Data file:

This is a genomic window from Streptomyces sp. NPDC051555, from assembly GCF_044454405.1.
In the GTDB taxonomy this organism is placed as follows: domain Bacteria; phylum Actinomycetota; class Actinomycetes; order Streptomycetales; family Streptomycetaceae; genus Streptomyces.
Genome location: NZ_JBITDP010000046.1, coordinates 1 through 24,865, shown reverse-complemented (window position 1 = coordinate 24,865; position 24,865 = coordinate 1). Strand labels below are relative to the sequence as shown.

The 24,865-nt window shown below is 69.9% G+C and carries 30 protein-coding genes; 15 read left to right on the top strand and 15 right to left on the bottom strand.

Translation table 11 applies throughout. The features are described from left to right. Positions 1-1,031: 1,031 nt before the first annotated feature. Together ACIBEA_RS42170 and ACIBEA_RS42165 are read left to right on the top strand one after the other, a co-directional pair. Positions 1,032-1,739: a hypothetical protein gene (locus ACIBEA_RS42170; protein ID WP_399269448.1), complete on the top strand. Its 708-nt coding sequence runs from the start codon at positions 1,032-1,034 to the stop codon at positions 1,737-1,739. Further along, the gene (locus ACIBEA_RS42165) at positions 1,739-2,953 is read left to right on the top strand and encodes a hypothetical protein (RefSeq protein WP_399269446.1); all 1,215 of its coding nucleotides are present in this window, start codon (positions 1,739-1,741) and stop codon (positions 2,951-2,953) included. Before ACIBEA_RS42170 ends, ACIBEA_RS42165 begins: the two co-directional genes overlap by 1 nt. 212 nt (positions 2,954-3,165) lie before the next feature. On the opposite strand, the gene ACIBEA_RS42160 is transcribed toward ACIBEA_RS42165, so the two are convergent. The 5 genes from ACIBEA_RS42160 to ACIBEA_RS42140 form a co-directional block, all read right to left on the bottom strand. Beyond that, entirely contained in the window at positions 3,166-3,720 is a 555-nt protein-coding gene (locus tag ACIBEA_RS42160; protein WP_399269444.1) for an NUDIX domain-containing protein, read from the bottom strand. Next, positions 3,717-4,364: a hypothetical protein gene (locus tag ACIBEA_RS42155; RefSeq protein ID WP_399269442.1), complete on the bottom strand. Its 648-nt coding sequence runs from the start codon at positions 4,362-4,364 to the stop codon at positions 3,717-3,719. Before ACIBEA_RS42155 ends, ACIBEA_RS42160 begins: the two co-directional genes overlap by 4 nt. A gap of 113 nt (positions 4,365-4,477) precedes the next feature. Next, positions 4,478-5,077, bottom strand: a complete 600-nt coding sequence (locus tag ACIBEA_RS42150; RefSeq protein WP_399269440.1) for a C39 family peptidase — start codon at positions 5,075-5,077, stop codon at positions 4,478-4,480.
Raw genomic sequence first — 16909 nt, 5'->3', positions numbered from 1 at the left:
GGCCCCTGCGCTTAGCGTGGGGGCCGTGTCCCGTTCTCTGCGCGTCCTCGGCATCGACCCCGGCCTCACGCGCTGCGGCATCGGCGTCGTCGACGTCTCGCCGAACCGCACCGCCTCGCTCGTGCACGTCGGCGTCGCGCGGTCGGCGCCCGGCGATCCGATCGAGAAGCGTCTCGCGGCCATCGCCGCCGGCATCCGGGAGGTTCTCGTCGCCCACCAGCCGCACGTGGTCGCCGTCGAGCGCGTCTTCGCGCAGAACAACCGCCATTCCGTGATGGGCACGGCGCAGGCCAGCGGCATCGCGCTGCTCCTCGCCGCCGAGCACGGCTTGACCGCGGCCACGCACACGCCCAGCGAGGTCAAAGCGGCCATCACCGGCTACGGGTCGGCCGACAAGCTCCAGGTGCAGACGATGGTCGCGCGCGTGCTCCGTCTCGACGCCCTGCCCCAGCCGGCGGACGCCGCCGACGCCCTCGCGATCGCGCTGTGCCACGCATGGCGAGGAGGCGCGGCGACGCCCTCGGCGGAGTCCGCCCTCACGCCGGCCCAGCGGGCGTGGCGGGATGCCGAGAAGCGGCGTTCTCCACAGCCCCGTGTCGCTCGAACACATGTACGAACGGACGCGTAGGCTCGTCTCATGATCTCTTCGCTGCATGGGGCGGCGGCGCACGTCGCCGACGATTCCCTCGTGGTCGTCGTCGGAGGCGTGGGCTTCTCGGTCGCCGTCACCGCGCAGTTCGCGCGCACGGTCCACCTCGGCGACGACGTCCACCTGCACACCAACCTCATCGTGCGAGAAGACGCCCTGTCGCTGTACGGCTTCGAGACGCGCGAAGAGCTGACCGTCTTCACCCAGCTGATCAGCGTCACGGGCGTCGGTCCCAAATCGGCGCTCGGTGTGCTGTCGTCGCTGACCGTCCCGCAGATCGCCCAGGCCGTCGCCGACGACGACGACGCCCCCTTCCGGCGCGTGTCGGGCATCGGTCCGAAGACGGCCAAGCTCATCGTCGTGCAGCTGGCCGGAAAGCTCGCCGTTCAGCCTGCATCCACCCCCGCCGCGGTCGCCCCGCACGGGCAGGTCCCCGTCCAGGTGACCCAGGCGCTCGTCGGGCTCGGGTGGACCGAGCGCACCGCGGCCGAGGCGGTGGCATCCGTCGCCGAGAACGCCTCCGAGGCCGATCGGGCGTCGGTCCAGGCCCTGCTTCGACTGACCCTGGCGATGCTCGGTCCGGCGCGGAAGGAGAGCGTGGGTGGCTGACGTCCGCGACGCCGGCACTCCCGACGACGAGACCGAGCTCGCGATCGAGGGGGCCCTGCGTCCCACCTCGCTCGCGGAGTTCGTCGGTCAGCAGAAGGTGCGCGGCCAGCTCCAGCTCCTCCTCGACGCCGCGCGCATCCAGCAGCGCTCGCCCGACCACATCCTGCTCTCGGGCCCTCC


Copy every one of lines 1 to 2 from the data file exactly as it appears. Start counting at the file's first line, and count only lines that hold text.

This is a genomic window from Streptomyces sp. NPDC051555, from assembly GCF_044454405.1.
In the GTDB taxonomy this organism is placed as follows: domain Bacteria; phylum Actinomycetota; class Actinomycetes; order Streptomycetales; family Streptomycetaceae; genus Streptomyces.